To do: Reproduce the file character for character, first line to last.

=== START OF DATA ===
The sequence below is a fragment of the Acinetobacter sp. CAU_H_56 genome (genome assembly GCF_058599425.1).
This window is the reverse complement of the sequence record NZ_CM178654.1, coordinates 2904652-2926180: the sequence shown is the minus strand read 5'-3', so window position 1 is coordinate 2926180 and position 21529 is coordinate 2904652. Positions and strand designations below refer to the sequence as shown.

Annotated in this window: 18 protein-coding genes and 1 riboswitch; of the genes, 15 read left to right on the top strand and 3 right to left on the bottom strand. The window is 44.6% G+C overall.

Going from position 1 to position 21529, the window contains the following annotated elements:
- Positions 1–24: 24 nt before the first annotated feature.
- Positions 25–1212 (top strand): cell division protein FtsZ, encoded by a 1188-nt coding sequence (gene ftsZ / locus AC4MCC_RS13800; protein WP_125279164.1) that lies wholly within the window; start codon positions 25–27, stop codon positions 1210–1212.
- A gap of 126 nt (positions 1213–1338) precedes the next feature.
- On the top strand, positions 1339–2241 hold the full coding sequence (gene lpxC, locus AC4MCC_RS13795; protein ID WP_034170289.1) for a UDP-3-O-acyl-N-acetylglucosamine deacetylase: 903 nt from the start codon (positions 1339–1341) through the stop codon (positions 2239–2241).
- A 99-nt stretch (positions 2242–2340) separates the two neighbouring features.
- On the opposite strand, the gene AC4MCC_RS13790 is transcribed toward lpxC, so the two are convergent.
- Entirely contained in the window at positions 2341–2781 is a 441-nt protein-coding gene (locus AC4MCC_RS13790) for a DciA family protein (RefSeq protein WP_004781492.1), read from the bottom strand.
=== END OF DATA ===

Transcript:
The sequence below is a fragment of the Acinetobacter sp. CAU_H_56 genome (genome assembly GCF_058599425.1).
This window is the reverse complement of the sequence record NZ_CM178654.1, coordinates 2904652-2926180: the sequence shown is the minus strand read 5'-3', so window position 1 is coordinate 2926180 and position 21529 is coordinate 2904652. Positions and strand designations below refer to the sequence as shown.

Annotated in this window: 18 protein-coding genes and 1 riboswitch; of the genes, 15 read left to right on the top strand and 3 right to left on the bottom strand. The window is 44.6% G+C overall.

Going from position 1 to position 21529, the window contains the following annotated elements:
- Positions 1–24: 24 nt before the first annotated feature.
- Positions 25–1212 (top strand): cell division protein FtsZ, encoded by a 1188-nt coding sequence (gene ftsZ / locus AC4MCC_RS13800; protein WP_125279164.1) that lies wholly within the window; start codon positions 25–27, stop codon positions 1210–1212.
- A gap of 126 nt (positions 1213–1338) precedes the next feature.
- On the top strand, positions 1339–2241 hold the full coding sequence (gene lpxC, locus AC4MCC_RS13795; protein ID WP_034170289.1) for a UDP-3-O-acyl-N-acetylglucosamine deacetylase: 903 nt from the start codon (positions 1339–1341) through the stop codon (positions 2239–2241).
- A 99-nt stretch (positions 2242–2340) separates the two neighbouring features.
- On the opposite strand, the gene AC4MCC_RS13790 is transcribed toward lpxC, so the two are convergent.
- Entirely contained in the window at positions 2341–2781 is a 441-nt protein-coding gene (locus AC4MCC_RS13790) for a DciA family protein (RefSeq protein WP_004781492.1), read from the bottom strand.